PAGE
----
She had a good game but was obviously hurting. We went to see the Dr the next day. Orthopedist the next day. I breathed a sigh of relief it was just a strain and a hammy. No breaks or torn ligaments. Two weeks of rest. Ok no worries. A bummer but it is what it is. We did the same routine we always do. RICE. Tape. Stretch. Etc. It was getting better but not really. So we went to the Physical Therapist. At PT as I was describing past injuries and the PT was doing an assessment I had an epiphany. One of those the room goes real quiet and you sort of get tunnel vision moments. What are we doing I thought? I am pulling out all the stops to get a 12 year old in net for a town league LAX game. She is in pain. Her body is not working right. So I texted my friend Michele. She always gives the best advice. This article she sent me pretty much made me cry.

So, I let go of some of my old demons. Being tough is dumb. Especially when you are 12. We are shutting it down. I hope she feels better and can go back to LAX before the season is over but if she doesn't it doesn't matter. Getting healthy and healing is all that matters. I learned a valuable lesson from this. They say pain is a great teacher. It truly is. And in this case my 12 year old and her pain taught me one of life's great lessons.

Tuesday, February 28, 2017

That which does not kill you makes you stronger

Kanye wrote those lyrics. Totally. That is my story and I am sticking to it. Ok maybe some german guy stole them for some techno song. I don't know. I am going with Kanye. He knows suffering. I mean look who is married to. But I digress. The point is no truer words about cycling have ever been rapped. Kanye was probably rapping about the GAME. Not sure what the GAME is but that is probably what he was rapping about. I mean the GAME could be basketball but I think he's too short for basketball. Boxing? Hmmm nah his wife could kick his ass. Anyway. For our purposes the GAME is the Biker Life. I came to the Biker Life a broken man. I never rode bikes past the age of 16. Once I got my license it was all mustangs and what ever other car I could beg borrow or steal from my family. Even the nerd kids (who I was one of) never rode bikes post 16. Ok that one kid did. The same one who wore a helmet when he rode (WTF?), ate a macrobiotic diet and his family composted. Yeah you can tell he was really popular in a town all about hockey, keg parties and muscle cars.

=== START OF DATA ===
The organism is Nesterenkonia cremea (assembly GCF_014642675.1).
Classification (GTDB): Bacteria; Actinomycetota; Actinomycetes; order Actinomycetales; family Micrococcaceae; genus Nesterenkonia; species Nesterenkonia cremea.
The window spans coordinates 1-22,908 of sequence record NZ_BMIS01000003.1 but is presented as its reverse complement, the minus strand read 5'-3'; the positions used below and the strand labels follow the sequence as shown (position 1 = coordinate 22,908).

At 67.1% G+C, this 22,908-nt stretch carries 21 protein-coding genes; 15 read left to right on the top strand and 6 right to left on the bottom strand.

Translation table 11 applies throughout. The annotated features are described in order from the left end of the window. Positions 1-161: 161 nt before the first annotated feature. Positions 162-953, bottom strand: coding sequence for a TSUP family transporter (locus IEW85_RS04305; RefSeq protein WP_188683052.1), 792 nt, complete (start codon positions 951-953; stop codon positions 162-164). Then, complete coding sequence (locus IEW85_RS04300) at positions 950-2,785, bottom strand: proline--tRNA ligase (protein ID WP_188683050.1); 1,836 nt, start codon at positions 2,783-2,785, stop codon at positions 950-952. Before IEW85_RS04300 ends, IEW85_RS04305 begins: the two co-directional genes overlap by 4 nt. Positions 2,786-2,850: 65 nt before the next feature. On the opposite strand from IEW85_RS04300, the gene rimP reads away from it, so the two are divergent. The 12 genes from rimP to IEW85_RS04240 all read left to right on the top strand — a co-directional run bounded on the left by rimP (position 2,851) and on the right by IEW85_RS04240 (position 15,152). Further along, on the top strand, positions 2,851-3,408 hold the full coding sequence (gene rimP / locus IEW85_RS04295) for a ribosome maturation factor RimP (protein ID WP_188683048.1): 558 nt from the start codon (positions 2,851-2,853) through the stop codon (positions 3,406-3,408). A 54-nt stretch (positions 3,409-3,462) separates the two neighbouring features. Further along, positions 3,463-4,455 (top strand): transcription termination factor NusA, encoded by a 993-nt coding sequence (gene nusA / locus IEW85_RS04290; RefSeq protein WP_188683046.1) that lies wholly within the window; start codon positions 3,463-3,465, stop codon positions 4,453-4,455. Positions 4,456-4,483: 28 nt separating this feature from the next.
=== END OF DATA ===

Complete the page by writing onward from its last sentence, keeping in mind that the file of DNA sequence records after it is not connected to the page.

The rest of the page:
I played hockey. And lacrosse. Got into martial arts and windsurfing. Went to college. My college (RISD) had ZERO sports. But did have a cycling club. I thought they were weirdos. No way I was joining a cycling club when I could sneak into frat parties at Brown. So how did I end up in the Biker Game? After college my girlfriend and I packed all our belongings into my jeep and headed west to SF. It was the summer of 1989. We made it out in one piece and still together. There was a dicey moment in Colorado where she almost ditched me but we stuck it out. We found a place in the Marina in SF. Cute little place with a  deck. Rent controlled. This was before the whole disaster so rent actually wasn't that bad for two twenty year olds with entry level jobs. We lived a very simple lifestyle. I sold all my windsurf stuff. Ironic because I was now 5 minutes from a world-class windsurfing location but you have to eat and pay the rent. So I took up surfing. Much cheaper and still a lot of fun. I worked three jobs. Sometimes four. I had a job as a clerk downtown for a law firm. I say clerk but it was really gopher. Go get lunch. Drop off fed ex. File stuff into boxes. Total glamour job. But they were nice so I stuck with it.